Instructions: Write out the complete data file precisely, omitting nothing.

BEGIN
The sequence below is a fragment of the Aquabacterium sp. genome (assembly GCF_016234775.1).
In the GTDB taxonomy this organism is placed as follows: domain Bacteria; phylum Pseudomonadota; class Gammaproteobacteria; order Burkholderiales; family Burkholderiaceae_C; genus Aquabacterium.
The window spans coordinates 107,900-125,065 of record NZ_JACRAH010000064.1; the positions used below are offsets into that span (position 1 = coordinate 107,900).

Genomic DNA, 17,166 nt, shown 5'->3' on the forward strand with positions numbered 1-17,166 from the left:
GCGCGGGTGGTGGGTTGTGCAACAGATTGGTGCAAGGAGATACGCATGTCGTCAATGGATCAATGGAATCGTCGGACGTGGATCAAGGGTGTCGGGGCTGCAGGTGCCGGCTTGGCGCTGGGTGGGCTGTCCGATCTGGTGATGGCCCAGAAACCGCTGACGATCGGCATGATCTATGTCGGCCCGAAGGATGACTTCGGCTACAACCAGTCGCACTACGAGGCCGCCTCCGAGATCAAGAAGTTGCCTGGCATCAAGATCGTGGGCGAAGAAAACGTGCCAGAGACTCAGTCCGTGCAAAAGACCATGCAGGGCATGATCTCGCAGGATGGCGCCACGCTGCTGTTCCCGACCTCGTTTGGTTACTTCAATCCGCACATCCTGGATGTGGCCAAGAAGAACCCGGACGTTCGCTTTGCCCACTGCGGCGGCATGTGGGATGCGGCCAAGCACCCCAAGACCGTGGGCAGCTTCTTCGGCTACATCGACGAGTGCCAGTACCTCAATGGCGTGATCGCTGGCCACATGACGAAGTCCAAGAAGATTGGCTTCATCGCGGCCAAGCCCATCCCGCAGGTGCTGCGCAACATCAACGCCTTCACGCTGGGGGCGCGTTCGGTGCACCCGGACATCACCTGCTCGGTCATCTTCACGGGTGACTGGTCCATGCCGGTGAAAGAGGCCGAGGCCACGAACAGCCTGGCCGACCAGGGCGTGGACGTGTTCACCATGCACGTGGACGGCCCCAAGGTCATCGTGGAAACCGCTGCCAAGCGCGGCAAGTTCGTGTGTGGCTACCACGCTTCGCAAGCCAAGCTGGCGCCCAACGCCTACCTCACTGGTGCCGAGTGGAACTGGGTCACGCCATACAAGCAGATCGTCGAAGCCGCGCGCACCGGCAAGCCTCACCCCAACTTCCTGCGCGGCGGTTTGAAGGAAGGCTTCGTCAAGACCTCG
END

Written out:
The sequence below is a fragment of the Aquabacterium sp. genome (assembly GCF_016234775.1).
In the GTDB taxonomy this organism is placed as follows: domain Bacteria; phylum Pseudomonadota; class Gammaproteobacteria; order Burkholderiales; family Burkholderiaceae_C; genus Aquabacterium.
The window spans coordinates 107,900-125,065 of record NZ_JACRAH010000064.1; the positions used below are offsets into that span (position 1 = coordinate 107,900).

Genomic DNA, 17,166 nt, shown 5'->3' on the forward strand with positions numbered 1-17,166 from the left:
GCGCGGGTGGTGGGTTGTGCAACAGATTGGTGCAAGGAGATACGCATGTCGTCAATGGATCAATGGAATCGTCGGACGTGGATCAAGGGTGTCGGGGCTGCAGGTGCCGGCTTGGCGCTGGGTGGGCTGTCCGATCTGGTGATGGCCCAGAAACCGCTGACGATCGGCATGATCTATGTCGGCCCGAAGGATGACTTCGGCTACAACCAGTCGCACTACGAGGCCGCCTCCGAGATCAAGAAGTTGCCTGGCATCAAGATCGTGGGCGAAGAAAACGTGCCAGAGACTCAGTCCGTGCAAAAGACCATGCAGGGCATGATCTCGCAGGATGGCGCCACGCTGCTGTTCCCGACCTCGTTTGGTTACTTCAATCCGCACATCCTGGATGTGGCCAAGAAGAACCCGGACGTTCGCTTTGCCCACTGCGGCGGCATGTGGGATGCGGCCAAGCACCCCAAGACCGTGGGCAGCTTCTTCGGCTACATCGACGAGTGCCAGTACCTCAATGGCGTGATCGCTGGCCACATGACGAAGTCCAAGAAGATTGGCTTCATCGCGGCCAAGCCCATCCCGCAGGTGCTGCGCAACATCAACGCCTTCACGCTGGGGGCGCGTTCGGTGCACCCGGACATCACCTGCTCGGTCATCTTCACGGGTGACTGGTCCATGCCGGTGAAAGAGGCCGAGGCCACGAACAGCCTGGCCGACCAGGGCGTGGACGTGTTCACCATGCACGTGGACGGCCCCAAGGTCATCGTGGAAACCGCTGCCAAGCGCGGCAAGTTCGTGTGTGGCTACCACGCTTCGCAAGCCAAGCTGGCGCCCAACGCCTACCTCACTGGTGCCGAGTGGAACTGGGTCACGCCATACAAGCAGATCGTCGAAGCCGCGCGCACCGGCAAGCCTCACCCCAACTTCCTGCGCGGCGGTTTGAAGGAAGGCTTCGTCAAGACCTCG